WSU Tree Fruit Research & Extension Center

Organic & Integrated Tree Fruit Production

Saturday, January 19, 2019


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Search results on 01/19/19

7424. Walker, D.J. and D.L. Young. 1982. Technical progress in yields - no substitute for soil conservation.. ID Agr. Expt. Sta. CIS #671.
Technological progress increased yield damage from erosion; higher yield reduction with successive erosion; yield damage from conventional tillage in wheat-pea rotation estimated at $8 for one year; no assurance that technology will continue to offset erosion - induced yield losses; leveling off yields in the last several years. T: erosion and yield change; technology and yield.

10546. Rasmussen, P.E. and C.L. Douglas Jr.. 1991. Effect of rill erosion during early vegetative growth on winter wheat yield.. Agron. J. 83:729-732.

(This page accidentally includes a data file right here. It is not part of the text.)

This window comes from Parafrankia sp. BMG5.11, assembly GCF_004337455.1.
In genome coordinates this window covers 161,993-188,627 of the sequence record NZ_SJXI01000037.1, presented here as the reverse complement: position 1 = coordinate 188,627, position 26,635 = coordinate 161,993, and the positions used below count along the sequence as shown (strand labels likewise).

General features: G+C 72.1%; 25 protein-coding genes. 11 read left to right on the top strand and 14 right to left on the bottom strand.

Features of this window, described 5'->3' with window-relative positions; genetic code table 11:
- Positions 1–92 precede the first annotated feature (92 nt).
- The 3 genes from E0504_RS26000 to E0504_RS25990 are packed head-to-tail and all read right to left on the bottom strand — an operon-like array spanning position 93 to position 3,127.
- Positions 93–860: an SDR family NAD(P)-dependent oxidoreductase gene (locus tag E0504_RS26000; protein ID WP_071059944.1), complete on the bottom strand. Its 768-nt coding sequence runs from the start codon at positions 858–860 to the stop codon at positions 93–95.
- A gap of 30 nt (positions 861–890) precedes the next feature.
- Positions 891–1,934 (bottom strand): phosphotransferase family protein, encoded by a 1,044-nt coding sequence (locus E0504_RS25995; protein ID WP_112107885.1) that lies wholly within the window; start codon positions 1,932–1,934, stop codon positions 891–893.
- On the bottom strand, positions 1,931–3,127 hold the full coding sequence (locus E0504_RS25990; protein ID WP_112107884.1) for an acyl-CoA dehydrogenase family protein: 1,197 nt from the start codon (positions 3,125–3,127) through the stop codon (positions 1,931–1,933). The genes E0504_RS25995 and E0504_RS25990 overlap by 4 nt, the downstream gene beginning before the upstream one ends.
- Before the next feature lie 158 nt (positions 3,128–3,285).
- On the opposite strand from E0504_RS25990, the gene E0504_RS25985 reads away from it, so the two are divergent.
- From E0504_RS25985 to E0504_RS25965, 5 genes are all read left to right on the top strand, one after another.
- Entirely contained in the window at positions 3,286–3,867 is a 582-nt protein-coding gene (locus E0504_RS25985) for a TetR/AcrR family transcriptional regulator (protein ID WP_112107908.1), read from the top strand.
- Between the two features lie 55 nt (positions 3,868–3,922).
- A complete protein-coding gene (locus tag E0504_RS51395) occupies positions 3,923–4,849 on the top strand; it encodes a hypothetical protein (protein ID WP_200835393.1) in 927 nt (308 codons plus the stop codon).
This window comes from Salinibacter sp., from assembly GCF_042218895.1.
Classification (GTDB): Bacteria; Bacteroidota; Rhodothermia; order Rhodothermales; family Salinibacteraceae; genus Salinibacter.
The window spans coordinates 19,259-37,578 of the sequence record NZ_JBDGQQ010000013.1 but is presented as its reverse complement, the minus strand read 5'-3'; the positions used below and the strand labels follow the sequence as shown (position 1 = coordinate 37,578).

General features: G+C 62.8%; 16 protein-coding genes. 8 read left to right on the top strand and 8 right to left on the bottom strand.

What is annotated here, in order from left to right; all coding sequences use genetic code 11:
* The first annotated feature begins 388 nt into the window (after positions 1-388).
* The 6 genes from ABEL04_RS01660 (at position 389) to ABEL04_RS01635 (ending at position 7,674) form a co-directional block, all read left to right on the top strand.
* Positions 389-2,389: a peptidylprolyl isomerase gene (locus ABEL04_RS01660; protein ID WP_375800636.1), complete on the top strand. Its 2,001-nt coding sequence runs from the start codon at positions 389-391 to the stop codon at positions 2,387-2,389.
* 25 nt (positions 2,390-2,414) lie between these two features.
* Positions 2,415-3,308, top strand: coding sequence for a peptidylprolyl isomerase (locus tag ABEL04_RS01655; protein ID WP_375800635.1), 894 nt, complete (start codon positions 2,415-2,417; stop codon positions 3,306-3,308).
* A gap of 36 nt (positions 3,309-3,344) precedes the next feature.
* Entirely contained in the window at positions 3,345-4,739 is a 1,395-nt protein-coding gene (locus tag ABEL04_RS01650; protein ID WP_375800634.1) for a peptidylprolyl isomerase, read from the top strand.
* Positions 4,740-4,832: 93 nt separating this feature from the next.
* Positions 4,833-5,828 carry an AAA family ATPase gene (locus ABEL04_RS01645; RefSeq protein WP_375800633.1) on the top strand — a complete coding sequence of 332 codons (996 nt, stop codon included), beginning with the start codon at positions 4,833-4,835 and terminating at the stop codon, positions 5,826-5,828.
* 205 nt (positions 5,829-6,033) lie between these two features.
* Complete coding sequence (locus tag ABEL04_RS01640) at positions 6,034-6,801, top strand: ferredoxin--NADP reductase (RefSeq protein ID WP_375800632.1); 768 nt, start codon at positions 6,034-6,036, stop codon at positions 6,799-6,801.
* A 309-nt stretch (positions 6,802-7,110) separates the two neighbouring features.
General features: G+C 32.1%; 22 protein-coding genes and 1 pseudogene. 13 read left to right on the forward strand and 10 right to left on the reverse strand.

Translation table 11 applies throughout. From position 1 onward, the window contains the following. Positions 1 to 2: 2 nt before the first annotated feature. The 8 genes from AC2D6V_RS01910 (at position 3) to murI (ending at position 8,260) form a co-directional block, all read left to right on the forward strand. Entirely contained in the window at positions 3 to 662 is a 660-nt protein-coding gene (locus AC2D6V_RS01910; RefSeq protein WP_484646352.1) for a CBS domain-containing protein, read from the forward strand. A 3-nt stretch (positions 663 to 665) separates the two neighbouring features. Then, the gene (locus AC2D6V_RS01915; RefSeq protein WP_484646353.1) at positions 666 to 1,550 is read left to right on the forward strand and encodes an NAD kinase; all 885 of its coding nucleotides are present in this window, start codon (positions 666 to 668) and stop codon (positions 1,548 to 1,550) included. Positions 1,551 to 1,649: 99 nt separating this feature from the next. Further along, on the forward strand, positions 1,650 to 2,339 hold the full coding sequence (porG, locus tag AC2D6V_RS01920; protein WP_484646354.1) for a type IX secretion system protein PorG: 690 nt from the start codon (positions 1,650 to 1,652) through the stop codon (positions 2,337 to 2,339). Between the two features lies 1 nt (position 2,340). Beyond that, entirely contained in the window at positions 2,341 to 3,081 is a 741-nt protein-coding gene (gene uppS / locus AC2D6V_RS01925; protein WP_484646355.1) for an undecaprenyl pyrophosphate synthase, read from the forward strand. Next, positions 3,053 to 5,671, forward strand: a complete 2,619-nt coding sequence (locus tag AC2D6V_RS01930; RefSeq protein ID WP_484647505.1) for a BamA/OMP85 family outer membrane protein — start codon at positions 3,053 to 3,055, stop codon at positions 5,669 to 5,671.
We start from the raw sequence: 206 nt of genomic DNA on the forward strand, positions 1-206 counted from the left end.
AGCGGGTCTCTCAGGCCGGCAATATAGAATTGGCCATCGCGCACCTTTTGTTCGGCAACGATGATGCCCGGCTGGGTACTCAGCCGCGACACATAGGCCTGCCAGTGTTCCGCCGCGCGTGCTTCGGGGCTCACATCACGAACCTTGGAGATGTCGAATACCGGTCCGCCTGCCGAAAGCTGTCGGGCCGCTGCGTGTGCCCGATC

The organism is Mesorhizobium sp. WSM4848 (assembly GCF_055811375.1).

Rill erosion effects on winter wheat growth and yield were determined in six fields where rill erosion occurred during early vegetative growth. Rill erosion reduced head density, dry matter yield, N uptake, and grain yield at all sites. The rill/non-rill grain yield ratio varied from 0.84 to 0.94. The estimated yield reduction per ha associated with average rill development was between 0.9 and 1.2%. Assuming a 36 Mg/ha soil loss, the calculated yield reduction from winter wheat fields yielding 5.2 Mg/ha is 88 kg grain/ha (about $13/ha for wheat valued at $0.147). This erosion cost would encompass a significant percentage of the landscape with sloping topography and is additional to any costs associated with long-term loss of soil productivity.

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